Viva La (Cognitive) Revolution!

The Cognitive Revolution, an intellectual transition of humans into being able to conceptualize and imagine realities, occurred around 70,000 years ago. This revolution marked the first of three major revolutions that changed the trajectory of human evolution and adaptation. Through this revolution, Homo Sapiens demonstrated that we are the only organism that can think and communicate about things that do not exist in reality; myths, religions, and fantasies being some of the most prevalent manifestations of this. The Agricultural Revolution, the second of the three major human revolutions, took place around 10,000 years ago. This allowed not only humans to congregate and coexist in mass numbers and form societies, but also permitted the development of trade and hierarchal systems. Since its development, Agriculture has shaped the course of human development in numerous ways, many of which are subjectively good or bad. As a collective, Homo Sapiens know more than we did prior to the Agricultural Revolution, but individually we have become more specialized in our knowledge and it has become far easier to pass down unremarkable genes.


Harari asserts that Homo Sapiens became the dominant species through these revolutions. He suggests that the first step to this dominance came from the Cognitive Revolution in the ability to imagine orders and classify people and things into categories. This ability stems from the development of language, possibly the most important development to come from the Cognitive Revolution. I agree with Harari’s assertions here and believe that the capacity to communicate through language paved the pathway to nearly every human adaptation since its development. I am partially skeptical about Harari’s views on the knowledge pool prior to the Agricultural Revolution versus after. I agree that people knew more about their surroundings, though it seems the whole point of the Cognitive Revolution was to push the boundaries of our knowledge beyond just our surroundings and that this is ultimately what led to the dominance of Homo Sapiens.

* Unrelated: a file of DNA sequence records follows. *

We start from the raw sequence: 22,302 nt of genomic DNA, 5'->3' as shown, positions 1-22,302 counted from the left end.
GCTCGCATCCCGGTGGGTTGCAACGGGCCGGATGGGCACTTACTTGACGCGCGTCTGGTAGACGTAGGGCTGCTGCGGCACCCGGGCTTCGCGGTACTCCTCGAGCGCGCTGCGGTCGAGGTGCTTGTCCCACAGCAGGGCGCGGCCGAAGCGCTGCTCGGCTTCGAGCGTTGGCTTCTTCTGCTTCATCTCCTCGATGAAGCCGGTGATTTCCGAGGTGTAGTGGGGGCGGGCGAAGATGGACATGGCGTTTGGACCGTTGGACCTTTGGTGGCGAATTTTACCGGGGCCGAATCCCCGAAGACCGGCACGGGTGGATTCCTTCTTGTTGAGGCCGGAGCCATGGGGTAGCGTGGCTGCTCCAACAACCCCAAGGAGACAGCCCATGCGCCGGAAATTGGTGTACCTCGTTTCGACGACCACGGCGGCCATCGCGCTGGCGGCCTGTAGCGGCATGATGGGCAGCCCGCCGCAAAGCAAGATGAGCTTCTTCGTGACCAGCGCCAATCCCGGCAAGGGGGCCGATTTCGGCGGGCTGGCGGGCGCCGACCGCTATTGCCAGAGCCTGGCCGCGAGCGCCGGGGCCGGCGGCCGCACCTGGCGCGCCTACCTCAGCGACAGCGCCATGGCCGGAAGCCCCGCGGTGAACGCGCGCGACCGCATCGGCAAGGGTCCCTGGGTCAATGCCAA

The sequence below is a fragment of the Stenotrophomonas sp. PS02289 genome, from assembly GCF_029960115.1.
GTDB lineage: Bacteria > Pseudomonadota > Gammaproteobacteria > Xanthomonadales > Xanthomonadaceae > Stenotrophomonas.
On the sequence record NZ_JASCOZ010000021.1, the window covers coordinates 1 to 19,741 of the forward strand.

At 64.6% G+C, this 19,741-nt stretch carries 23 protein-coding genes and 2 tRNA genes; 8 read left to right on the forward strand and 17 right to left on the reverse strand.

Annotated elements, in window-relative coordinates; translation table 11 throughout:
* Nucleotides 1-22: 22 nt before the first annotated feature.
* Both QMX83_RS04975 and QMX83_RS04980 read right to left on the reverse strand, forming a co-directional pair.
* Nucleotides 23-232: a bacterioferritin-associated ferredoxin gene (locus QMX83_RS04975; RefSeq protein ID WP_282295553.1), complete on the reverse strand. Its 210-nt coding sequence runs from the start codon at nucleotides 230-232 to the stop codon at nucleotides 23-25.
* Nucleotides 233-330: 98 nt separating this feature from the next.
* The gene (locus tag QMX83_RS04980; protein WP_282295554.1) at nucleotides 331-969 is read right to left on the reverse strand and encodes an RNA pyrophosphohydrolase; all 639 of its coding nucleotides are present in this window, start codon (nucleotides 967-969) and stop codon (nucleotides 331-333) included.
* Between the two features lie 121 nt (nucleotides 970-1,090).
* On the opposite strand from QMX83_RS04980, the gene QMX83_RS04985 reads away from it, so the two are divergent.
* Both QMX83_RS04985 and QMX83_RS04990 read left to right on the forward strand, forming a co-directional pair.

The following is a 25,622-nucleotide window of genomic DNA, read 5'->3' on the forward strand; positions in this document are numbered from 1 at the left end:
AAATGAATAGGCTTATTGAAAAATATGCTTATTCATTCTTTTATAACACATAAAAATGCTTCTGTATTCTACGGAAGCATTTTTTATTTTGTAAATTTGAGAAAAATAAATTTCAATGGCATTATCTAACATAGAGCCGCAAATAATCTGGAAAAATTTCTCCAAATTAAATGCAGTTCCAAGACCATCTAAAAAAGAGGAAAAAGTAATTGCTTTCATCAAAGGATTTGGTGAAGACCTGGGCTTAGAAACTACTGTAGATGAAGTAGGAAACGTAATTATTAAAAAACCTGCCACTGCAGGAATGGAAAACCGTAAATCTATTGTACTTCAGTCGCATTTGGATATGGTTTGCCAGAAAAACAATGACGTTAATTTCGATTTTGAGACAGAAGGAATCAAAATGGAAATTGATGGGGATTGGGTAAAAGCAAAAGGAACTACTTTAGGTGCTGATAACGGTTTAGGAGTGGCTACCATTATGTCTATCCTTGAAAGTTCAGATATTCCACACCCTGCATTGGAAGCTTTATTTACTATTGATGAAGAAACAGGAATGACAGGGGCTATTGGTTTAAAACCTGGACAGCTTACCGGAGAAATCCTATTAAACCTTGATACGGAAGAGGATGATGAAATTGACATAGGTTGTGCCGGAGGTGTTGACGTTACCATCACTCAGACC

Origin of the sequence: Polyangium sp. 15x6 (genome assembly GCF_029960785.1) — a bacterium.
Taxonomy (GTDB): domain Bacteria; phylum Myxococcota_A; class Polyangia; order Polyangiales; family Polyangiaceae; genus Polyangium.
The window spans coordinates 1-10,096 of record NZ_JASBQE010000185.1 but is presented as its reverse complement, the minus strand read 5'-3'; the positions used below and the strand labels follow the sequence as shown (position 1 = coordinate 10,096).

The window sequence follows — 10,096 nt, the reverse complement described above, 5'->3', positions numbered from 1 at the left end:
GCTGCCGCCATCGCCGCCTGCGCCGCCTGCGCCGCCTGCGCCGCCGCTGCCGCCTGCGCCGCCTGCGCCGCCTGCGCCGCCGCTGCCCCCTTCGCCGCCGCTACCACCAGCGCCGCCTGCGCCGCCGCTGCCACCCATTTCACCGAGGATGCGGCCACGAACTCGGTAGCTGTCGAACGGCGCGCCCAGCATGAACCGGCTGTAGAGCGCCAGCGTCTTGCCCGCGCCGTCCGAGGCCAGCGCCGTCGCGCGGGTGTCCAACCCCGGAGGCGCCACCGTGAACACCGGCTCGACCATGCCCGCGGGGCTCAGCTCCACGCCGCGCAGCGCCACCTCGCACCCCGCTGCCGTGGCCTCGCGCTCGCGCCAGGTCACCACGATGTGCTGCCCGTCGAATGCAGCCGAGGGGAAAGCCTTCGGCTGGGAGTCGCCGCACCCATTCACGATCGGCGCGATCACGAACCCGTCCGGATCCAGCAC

One thought on “Viva La (Cognitive) Revolution!”

  1. Humans are social creatures and if it’s one thing I noticed, social creatures tend to be a bit higher on the cognitive totem pole. Examples would be species like the various ape species, dolphins and others. I would agree that our ability to cooperate is what has made us exceptionally different from other species on the planet. The difference is society. Higher animals like apes and monkey species do seem to have been able to form communities, but nowhere to the sophistication level that Humans have. The ability to communicate in a language complex ideas (such as, I will trade you this round rock for that leaf, move to my right side while we’re hunting that deer, look, I made fire, I think we can use it for cooking) gives us an advantage. It enables us to form economies, social structures, governments, all examples of an advanced species’ behavior. Our ability to be creative (exemplified with the lion-man carving) is what separates us, and what drives our technological development. The conditions for the development of civilization from the beginning to today were just right, and once we got that head start and those basic advantages, we snowballed.

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